IQ: Global Google Crackdown On Ticket Resellers

IQ: Global Google Crackdown On Ticket Resellers. “Secondary ticketing websites will from January 2018 be subject to stringent restrictions on their use of Google AdWords, as the search engine giant cracks down on ticket resellers’ controversial gaming of its online advertising platform.”

Quartz: Facebook’s latest “effort” to warn people about Russian propaganda is wildly inadequate

Quartz: Facebook’s latest “effort” to warn people about Russian propaganda is wildly inadequate. “Oh, but where’s the fun in a straightforward advisory that you may have been duped by Russian propaganda? Facebook would rather this be a bit of a challenge! Asked whether the company plans to notify users who have liked or followed Russian content, a Facebook spokesman clarified in an email that ‘they will have to go to the Help Center portal to see the information,’ adding that the company will ‘take significant steps to make users aware of this new tool.’ The tool will also not tell Facebook users if they were exposed to content from the Internet Research Agency that they didn’t personally like or follow. In other words, if a friend shared pages from Russian trolls, or they were promoted into your newsfeed, you may never know. “

ProPublica: Facebook (Still) Letting Housing Advertisers Exclude Users by Race

ProPublica: Facebook (Still) Letting Housing Advertisers Exclude Users by Race. “Last week, ProPublica bought dozens of rental housing ads on Facebook, but asked that they not be shown to certain categories of users, such as African Americans, mothers of high school kids, people interested in wheelchair ramps, Jews, expats from Argentina and Spanish speakers. All of these groups are protected under the federal Fair Housing Act, which makes it illegal to publish any advertisement ‘with respect to the sale or rental of a dwelling that indicates any preference, limitation, or discrimination based on race, color, religion, sex, handicap, familial status, or national origin.’ Violators can face tens of thousands of dollars in fines. Every single ad was approved within minutes.”

Ubergizmo: Honda To Use Targeted Facebook Videos To Encourage Repairs

Ubergizmo: Honda To Use Targeted Facebook Videos To Encourage Repairs. “As you might have heard, a couple of years ago there was an issue with the Takata airbags installed in certain brands of cars, such as Toyota, Honda, and Nissan, in which they were forced to recall vehicles that have been outfitted with the airbags. Now clearly with such a dangerous defect, customers should send their vehicles in to get it looked at right away, right? Perhaps some customers have been too busy, or maybe some believe that it will never happen to them, but regardless what the reason is, there’s a good chance that there are still quite a few vehicles out there that have yet to be recalled/fixed, but Honda has a solution: the company has recently announced that they plan to use Facebook’s targeted videos to try and seek out Honda owners to encourage them to take their vehicles in for a repair.”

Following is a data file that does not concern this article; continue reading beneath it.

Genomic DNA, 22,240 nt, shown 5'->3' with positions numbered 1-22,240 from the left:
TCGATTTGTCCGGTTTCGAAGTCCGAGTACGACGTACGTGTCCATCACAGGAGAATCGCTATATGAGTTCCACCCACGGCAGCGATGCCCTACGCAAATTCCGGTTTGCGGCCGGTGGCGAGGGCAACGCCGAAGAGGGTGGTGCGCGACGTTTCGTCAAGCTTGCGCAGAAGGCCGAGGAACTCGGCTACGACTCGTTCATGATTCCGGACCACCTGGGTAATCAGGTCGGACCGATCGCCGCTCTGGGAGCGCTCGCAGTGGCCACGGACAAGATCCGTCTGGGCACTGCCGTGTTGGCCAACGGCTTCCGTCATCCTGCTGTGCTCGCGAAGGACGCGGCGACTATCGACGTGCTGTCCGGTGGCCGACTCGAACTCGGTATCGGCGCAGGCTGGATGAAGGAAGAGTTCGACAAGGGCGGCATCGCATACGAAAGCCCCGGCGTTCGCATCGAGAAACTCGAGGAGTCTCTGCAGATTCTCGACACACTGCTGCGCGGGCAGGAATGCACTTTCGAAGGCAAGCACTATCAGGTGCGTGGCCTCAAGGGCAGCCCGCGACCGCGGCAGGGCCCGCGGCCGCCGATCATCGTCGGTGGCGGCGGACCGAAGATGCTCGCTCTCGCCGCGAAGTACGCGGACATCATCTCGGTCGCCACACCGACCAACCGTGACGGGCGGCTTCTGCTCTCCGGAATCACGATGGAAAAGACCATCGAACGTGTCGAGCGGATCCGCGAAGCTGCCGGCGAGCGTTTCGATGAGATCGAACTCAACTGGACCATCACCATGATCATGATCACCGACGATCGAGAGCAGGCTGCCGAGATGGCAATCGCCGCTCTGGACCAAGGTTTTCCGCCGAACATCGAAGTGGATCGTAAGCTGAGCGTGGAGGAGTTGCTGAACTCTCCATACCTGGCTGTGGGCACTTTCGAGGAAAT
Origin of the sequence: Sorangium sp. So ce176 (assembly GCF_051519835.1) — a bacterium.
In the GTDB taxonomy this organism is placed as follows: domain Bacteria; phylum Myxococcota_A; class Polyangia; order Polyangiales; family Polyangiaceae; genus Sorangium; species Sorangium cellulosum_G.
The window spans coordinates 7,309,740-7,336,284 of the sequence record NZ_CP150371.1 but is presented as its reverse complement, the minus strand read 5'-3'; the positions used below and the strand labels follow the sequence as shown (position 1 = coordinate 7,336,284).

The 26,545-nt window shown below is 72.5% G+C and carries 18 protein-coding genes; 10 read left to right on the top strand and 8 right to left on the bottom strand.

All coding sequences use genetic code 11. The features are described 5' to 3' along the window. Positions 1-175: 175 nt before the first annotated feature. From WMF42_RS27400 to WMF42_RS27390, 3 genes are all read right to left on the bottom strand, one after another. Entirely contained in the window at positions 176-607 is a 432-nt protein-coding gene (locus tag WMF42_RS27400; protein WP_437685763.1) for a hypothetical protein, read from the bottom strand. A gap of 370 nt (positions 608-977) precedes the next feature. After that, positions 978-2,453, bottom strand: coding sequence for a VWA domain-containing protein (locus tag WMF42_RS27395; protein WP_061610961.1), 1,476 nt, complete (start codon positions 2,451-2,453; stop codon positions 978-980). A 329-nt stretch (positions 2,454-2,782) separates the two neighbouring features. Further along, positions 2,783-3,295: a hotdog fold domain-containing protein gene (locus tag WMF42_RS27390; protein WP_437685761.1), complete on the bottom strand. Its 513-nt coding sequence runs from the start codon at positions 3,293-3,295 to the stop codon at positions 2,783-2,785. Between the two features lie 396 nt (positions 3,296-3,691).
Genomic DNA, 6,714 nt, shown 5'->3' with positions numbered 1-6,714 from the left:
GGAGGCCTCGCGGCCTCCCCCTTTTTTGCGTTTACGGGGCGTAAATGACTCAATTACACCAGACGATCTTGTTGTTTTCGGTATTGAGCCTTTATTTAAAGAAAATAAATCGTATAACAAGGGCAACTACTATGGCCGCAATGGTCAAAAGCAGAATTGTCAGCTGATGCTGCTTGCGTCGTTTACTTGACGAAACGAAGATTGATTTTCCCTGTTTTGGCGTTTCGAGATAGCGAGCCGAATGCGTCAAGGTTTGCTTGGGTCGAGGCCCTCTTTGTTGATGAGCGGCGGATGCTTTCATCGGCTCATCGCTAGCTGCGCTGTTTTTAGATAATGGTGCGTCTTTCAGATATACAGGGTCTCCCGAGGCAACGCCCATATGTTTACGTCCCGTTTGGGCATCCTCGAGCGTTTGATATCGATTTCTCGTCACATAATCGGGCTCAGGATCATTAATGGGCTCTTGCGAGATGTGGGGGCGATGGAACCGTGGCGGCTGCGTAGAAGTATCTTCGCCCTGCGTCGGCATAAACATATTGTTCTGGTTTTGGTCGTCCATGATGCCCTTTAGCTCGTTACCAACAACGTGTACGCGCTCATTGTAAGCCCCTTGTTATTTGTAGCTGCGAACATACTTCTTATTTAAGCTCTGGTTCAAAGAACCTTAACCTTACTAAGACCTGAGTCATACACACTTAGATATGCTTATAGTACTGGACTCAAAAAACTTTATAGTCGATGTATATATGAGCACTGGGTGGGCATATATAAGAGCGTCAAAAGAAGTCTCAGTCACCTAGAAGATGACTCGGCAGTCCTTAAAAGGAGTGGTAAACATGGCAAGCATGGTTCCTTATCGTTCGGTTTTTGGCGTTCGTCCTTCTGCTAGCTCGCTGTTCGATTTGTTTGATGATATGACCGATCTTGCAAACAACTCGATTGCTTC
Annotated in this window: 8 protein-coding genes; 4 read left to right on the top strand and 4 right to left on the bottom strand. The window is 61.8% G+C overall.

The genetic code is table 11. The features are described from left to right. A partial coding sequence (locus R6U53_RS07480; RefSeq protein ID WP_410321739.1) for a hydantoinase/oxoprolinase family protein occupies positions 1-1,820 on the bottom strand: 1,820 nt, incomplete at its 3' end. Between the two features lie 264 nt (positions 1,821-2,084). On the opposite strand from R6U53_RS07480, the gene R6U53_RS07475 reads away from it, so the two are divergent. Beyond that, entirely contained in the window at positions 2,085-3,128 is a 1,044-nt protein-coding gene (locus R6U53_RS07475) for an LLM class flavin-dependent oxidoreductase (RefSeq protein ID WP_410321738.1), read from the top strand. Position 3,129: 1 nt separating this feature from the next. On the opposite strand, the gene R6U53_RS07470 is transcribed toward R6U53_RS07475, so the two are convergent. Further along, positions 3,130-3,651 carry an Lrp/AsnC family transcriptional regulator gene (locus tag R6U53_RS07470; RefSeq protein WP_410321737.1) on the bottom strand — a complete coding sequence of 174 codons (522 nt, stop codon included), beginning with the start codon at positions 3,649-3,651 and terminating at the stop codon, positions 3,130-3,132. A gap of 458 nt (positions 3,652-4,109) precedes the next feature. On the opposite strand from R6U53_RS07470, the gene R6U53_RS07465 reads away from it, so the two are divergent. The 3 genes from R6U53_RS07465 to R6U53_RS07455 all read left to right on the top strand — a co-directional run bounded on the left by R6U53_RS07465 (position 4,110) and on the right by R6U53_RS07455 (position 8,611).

EurekAlert: Can social media users prevent use of online information to characterize and target them?

Eurekalert: Can social media users prevent use of online information to characterize and target them?. “A new study examines how organizations use information people disclose on social network sites (SNS) to predict their personal characteristics and whether SNS users can successfully block certain information (and how much) to better protect their privacy. A novel analytical tool called a ‘cloaking device’ to prevent the use of specific information and how effective it may be are discussed in an article in Big Data, a peer-reviewed journal from Mary Ann Liebert, Inc., publishers. The article is available free on the Big Data website.”

Peoria Public Radio: Federal Agency Drafts New Rules For Transparency In Political Social Media Ads

Peoria Public Radio: Federal Agency Drafts New Rules For Transparency In Political Social Media Ads. “The Federal Election Commission is moving to improve disclosure of the money behind Internet and digital ads, as the shadow of Russian-funded social media ads in last year’s presidential race hangs over the agency. ‘We can’t, obviously, take over the role of the Justice Department or of Congress,’ Democratic Commissioner Ellen Weintraub told other commissioners Thursday, ‘but I do think that we could do this little piece.'”